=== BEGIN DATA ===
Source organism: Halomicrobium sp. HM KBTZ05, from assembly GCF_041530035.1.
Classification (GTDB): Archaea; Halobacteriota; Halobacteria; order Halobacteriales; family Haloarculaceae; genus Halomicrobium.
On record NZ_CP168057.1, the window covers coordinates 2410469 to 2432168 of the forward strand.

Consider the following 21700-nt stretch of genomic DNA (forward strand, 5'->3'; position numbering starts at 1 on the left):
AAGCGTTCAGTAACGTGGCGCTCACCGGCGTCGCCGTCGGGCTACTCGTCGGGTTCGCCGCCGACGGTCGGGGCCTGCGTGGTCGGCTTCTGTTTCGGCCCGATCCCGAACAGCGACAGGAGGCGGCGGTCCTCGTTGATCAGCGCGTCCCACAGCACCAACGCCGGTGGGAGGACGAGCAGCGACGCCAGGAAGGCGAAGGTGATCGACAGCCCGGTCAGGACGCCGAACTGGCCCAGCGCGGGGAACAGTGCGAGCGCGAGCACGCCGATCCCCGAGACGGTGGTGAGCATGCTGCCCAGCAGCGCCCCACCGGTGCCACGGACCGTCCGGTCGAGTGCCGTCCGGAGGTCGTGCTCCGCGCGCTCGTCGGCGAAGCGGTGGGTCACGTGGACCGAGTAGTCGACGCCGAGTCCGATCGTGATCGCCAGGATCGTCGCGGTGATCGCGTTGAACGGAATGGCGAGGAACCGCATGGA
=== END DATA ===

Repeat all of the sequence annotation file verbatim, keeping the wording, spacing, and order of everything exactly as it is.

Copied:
Source organism: Halomicrobium sp. HM KBTZ05, from assembly GCF_041530035.1.
Classification (GTDB): Archaea; Halobacteriota; Halobacteria; order Halobacteriales; family Haloarculaceae; genus Halomicrobium.
On record NZ_CP168057.1, the window covers coordinates 2410469 to 2432168 of the forward strand.

Consider the following 21700-nt stretch of genomic DNA (forward strand, 5'->3'; position numbering starts at 1 on the left):
AAGCGTTCAGTAACGTGGCGCTCACCGGCGTCGCCGTCGGGCTACTCGTCGGGTTCGCCGCCGACGGTCGGGGCCTGCGTGGTCGGCTTCTGTTTCGGCCCGATCCCGAACAGCGACAGGAGGCGGCGGTCCTCGTTGATCAGCGCGTCCCACAGCACCAACGCCGGTGGGAGGACGAGCAGCGACGCCAGGAAGGCGAAGGTGATCGACAGCCCGGTCAGGACGCCGAACTGGCCCAGCGCGGGGAACAGTGCGAGCGCGAGCACGCCGATCCCCGAGACGGTGGTGAGCATGCTGCCCAGCAGCGCCCCACCGGTGCCACGGACCGTCCGGTCGAGTGCCGTCCGGAGGTCGTGCTCCGCGCGCTCGTCGGCGAAGCGGTGGGTCACGTGGACCGAGTAGTCGACGCCGAGTCCGATCGTGATCGCCAGGATCGTCGCGGTGATCGCGTTGAACGGAATGGCGAGGAACCGCATGGA